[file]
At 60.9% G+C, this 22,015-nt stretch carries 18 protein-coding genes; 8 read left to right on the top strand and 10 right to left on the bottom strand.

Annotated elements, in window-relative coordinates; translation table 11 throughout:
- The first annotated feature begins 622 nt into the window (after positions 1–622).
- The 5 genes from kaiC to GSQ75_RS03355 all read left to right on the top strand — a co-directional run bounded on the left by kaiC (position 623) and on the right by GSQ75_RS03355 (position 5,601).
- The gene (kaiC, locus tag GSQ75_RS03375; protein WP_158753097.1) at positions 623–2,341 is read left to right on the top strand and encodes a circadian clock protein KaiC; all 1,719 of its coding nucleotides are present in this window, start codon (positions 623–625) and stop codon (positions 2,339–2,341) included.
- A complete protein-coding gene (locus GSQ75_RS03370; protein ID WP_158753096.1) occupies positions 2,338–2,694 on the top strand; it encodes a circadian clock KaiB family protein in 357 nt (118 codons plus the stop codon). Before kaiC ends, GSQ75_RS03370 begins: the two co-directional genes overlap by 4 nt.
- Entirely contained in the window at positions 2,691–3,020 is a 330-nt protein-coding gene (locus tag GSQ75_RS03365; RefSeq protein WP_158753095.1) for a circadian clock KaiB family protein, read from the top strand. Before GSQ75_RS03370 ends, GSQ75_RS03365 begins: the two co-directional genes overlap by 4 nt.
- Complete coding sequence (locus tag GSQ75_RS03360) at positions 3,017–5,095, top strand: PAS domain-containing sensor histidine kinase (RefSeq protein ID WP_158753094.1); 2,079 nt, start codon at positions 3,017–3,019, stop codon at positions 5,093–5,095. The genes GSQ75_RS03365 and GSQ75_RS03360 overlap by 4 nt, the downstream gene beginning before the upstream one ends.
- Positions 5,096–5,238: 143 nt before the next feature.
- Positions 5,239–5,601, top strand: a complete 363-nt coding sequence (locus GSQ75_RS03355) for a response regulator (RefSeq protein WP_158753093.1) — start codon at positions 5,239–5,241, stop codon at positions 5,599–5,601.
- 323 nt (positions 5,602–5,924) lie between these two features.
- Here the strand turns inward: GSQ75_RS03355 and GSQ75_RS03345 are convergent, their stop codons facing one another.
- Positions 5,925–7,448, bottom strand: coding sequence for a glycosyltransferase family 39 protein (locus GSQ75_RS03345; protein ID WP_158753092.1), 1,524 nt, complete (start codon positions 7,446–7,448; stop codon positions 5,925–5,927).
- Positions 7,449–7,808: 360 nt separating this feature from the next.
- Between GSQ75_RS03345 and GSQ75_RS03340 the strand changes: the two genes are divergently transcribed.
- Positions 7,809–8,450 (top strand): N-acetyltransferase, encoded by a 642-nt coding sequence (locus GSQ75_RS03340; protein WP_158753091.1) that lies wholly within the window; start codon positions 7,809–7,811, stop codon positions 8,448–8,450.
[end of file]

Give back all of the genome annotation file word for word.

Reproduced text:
At 60.9% G+C, this 22,015-nt stretch carries 18 protein-coding genes; 8 read left to right on the top strand and 10 right to left on the bottom strand.

Annotated elements, in window-relative coordinates; translation table 11 throughout:
- The first annotated feature begins 622 nt into the window (after positions 1–622).
- The 5 genes from kaiC to GSQ75_RS03355 all read left to right on the top strand — a co-directional run bounded on the left by kaiC (position 623) and on the right by GSQ75_RS03355 (position 5,601).
- The gene (kaiC, locus tag GSQ75_RS03375; protein WP_158753097.1) at positions 623–2,341 is read left to right on the top strand and encodes a circadian clock protein KaiC; all 1,719 of its coding nucleotides are present in this window, start codon (positions 623–625) and stop codon (positions 2,339–2,341) included.
- A complete protein-coding gene (locus GSQ75_RS03370; protein ID WP_158753096.1) occupies positions 2,338–2,694 on the top strand; it encodes a circadian clock KaiB family protein in 357 nt (118 codons plus the stop codon). Before kaiC ends, GSQ75_RS03370 begins: the two co-directional genes overlap by 4 nt.
- Entirely contained in the window at positions 2,691–3,020 is a 330-nt protein-coding gene (locus tag GSQ75_RS03365; RefSeq protein WP_158753095.1) for a circadian clock KaiB family protein, read from the top strand. Before GSQ75_RS03370 ends, GSQ75_RS03365 begins: the two co-directional genes overlap by 4 nt.
- Complete coding sequence (locus tag GSQ75_RS03360) at positions 3,017–5,095, top strand: PAS domain-containing sensor histidine kinase (RefSeq protein ID WP_158753094.1); 2,079 nt, start codon at positions 3,017–3,019, stop codon at positions 5,093–5,095. The genes GSQ75_RS03365 and GSQ75_RS03360 overlap by 4 nt, the downstream gene beginning before the upstream one ends.
- Positions 5,096–5,238: 143 nt before the next feature.
- Positions 5,239–5,601, top strand: a complete 363-nt coding sequence (locus GSQ75_RS03355) for a response regulator (RefSeq protein WP_158753093.1) — start codon at positions 5,239–5,241, stop codon at positions 5,599–5,601.
- 323 nt (positions 5,602–5,924) lie between these two features.
- Here the strand turns inward: GSQ75_RS03355 and GSQ75_RS03345 are convergent, their stop codons facing one another.
- Positions 5,925–7,448, bottom strand: coding sequence for a glycosyltransferase family 39 protein (locus GSQ75_RS03345; protein ID WP_158753092.1), 1,524 nt, complete (start codon positions 7,446–7,448; stop codon positions 5,925–5,927).
- Positions 7,449–7,808: 360 nt separating this feature from the next.
- Between GSQ75_RS03345 and GSQ75_RS03340 the strand changes: the two genes are divergently transcribed.
- Positions 7,809–8,450 (top strand): N-acetyltransferase, encoded by a 642-nt coding sequence (locus GSQ75_RS03340; protein WP_158753091.1) that lies wholly within the window; start codon positions 7,809–7,811, stop codon positions 8,448–8,450.